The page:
As a warlock in the wonderful World of Warcraft you learn to do a few things very well. You learn to deal with the fact that in WotLK you couldn't pvp if your life depended on it, you learn that being nerfed isn't the end of the world and thanks to soul shards you learn the most important thing of all: Inventory Management
I read a blogpost by Larisa (over at pink pigtail inn) detailing her woes with inventory management and decided it would be interesting to see if we can make inventory management a little easier for those who are continually fighting the bag space monster.
Let me start by saying: Bigger bags won't solve your issue. If you have a full bank now, you will most certainly have a full bank even if you stuff it full of 22 slot bags. Why? Because you're a disorganized packrat, that's why!
That's not to say it's bad being a packrat... I myself am a horrible packrat with a bad knack for collecting darkmoon cards, old world materials and even a fair set of white items. I swear that stuff will come in handy one day... yes it will... *nods forcefully*
The trick is to come up with a system that works for you, that takes away your need to analyze the situation and to keep you from thinking: 'what in the blazes am I going to do with this item?'
And for that you will need: Alts
If you don't have any alts consider rolling up a few death knights. Being as they start at level 55 they make both excellent bankers as well as profession slaves (something to power level professions on).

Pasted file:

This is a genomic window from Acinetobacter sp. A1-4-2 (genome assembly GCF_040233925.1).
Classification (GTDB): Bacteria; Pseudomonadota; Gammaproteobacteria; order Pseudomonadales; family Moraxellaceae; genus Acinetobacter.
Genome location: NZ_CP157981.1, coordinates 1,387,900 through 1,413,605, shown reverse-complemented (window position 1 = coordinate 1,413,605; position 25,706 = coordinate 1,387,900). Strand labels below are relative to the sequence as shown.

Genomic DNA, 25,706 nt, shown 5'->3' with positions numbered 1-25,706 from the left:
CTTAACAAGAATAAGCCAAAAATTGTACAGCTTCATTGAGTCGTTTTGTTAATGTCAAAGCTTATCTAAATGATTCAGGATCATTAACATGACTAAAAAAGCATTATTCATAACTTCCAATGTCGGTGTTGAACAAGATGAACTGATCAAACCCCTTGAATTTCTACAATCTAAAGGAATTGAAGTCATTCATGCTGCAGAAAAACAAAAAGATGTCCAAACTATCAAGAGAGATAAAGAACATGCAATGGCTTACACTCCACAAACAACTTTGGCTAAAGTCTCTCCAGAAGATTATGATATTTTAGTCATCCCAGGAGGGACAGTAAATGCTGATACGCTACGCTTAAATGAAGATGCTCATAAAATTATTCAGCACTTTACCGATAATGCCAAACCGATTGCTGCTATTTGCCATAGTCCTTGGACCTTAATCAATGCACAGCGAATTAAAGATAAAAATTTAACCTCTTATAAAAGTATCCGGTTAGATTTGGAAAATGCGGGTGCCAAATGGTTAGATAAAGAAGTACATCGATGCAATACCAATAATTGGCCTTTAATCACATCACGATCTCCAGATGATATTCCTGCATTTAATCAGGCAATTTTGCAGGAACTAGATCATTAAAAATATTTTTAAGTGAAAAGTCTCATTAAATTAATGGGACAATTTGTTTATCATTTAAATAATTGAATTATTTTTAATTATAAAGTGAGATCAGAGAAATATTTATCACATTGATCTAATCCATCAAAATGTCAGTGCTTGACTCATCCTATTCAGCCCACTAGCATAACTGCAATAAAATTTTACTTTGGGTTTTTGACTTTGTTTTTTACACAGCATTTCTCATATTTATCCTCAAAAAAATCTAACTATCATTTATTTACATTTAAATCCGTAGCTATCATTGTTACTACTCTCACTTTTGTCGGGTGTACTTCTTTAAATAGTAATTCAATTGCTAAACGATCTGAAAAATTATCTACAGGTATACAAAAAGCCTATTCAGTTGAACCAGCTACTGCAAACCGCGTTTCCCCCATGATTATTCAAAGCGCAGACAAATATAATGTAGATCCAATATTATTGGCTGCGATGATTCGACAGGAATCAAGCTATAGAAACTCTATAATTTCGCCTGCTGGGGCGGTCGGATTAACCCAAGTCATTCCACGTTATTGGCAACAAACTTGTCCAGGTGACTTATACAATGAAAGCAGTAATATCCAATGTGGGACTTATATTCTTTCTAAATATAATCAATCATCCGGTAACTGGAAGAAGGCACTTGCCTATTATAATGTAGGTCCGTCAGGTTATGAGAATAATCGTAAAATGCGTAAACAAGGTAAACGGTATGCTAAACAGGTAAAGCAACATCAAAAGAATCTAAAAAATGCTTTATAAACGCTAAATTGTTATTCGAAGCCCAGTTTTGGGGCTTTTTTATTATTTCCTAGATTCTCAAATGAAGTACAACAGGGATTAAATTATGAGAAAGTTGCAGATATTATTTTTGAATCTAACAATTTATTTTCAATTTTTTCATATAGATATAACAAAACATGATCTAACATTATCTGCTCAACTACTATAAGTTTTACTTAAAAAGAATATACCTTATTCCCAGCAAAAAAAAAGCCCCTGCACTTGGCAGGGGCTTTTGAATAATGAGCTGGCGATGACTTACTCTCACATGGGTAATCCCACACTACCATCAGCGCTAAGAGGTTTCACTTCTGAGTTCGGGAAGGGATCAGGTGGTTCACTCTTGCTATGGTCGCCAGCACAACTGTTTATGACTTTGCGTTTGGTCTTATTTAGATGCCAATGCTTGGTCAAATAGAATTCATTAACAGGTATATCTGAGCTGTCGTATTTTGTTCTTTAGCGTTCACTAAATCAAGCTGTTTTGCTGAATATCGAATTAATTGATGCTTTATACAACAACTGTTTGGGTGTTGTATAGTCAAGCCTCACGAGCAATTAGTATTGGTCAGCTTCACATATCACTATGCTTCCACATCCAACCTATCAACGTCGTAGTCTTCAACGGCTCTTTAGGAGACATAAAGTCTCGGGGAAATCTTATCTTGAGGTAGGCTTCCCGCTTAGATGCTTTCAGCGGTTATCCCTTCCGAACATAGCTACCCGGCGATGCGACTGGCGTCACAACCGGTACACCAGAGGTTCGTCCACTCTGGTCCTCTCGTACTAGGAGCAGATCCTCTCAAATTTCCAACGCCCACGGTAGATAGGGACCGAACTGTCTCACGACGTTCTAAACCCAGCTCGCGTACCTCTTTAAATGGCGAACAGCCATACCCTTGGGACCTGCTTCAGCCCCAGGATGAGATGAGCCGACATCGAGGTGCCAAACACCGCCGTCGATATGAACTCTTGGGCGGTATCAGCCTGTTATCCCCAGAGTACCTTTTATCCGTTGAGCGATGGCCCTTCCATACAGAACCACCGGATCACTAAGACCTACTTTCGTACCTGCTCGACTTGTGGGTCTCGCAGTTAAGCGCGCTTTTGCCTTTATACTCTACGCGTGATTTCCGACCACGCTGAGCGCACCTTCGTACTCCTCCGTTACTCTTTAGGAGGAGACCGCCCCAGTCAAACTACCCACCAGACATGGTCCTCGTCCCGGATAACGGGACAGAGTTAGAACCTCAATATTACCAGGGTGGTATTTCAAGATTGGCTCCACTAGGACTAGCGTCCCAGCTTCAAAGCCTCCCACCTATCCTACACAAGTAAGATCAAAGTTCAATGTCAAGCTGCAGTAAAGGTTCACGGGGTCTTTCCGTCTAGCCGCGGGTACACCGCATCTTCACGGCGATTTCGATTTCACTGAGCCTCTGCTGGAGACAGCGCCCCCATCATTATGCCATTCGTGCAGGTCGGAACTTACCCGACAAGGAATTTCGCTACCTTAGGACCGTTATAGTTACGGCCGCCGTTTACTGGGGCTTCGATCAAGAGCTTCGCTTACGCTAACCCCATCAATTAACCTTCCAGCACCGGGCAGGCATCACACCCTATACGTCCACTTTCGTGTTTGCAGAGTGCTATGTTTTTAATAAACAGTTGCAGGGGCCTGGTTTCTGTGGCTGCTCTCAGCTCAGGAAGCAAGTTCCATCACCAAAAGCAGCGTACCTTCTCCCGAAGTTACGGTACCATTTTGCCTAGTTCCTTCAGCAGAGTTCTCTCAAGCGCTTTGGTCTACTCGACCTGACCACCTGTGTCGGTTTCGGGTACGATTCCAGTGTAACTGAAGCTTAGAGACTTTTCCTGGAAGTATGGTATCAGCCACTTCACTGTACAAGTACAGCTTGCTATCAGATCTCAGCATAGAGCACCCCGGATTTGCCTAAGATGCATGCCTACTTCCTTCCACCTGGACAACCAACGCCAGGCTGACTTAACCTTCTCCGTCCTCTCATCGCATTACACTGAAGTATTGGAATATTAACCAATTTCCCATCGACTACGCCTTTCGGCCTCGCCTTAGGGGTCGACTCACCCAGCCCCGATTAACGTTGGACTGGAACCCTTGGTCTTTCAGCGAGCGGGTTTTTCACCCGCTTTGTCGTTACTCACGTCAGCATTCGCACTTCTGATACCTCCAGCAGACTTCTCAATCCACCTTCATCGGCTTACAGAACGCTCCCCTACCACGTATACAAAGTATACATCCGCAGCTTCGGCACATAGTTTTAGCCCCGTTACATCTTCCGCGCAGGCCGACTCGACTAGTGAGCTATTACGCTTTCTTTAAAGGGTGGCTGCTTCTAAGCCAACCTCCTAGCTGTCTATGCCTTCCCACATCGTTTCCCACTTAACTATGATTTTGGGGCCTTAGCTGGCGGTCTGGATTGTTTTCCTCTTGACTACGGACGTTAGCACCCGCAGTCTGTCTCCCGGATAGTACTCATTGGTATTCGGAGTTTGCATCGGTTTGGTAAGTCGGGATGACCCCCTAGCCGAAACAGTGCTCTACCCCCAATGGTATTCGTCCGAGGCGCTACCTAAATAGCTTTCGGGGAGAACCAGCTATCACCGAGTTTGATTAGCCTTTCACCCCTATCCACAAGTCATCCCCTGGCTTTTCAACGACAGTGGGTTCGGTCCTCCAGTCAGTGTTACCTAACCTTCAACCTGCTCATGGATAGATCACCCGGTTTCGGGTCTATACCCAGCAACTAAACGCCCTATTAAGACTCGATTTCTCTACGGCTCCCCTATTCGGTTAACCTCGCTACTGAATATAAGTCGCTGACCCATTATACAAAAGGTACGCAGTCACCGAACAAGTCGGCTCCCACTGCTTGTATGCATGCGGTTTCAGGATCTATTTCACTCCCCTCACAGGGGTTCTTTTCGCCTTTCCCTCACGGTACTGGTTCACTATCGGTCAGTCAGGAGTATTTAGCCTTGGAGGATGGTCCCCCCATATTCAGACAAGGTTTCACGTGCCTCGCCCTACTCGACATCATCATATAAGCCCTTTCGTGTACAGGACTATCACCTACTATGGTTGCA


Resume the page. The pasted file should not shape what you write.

Of course any type of alt will do but if you're not into alts DK's only need to be levelled out of the starting zone and will make great choices.
Next it's time to run all your alts to the nearest bank and buy up all your bank slots and fill them with netherweave bags which go at a mere 8g a pop. If you can afford bigger bags then more power to you but realistically 16 slot bags should be ample space to store all your crud in. If you can't afford the bank slots yet just buy them as you go along.
If you have significant packrat ambitions then you might want to consider starting a guild on one of your alts and buying some bank tabs. Note that this method is expensive but may be a good long term solution to your storage problems.
So now that you have your alts, and they are all slotted up it's time to do the simple trick of assignment. Here's an example:
My paladin (incidentally my blacksmith) is responsible for all my ores/bars
My Druid (my alchemist) is responsible for all my Herbs/potions
My hunter (the leatherworker) is responsible for all my leathers/hides
My priest (friend of jewelcrafting) is responsible for all gems
The trick is to pick a responsible alt for each of the professions available. If you have dual gathering professions you can consider to store raw materials on that character and then send them off to the alts with crafting professions when needed. Last but not least pick an alt responsible for general crapola. Every now and then you come across an item that's interesting but not part of a specific crafting profession, that's where the 'crapola' alt comes in (hearts of darkness come to mind).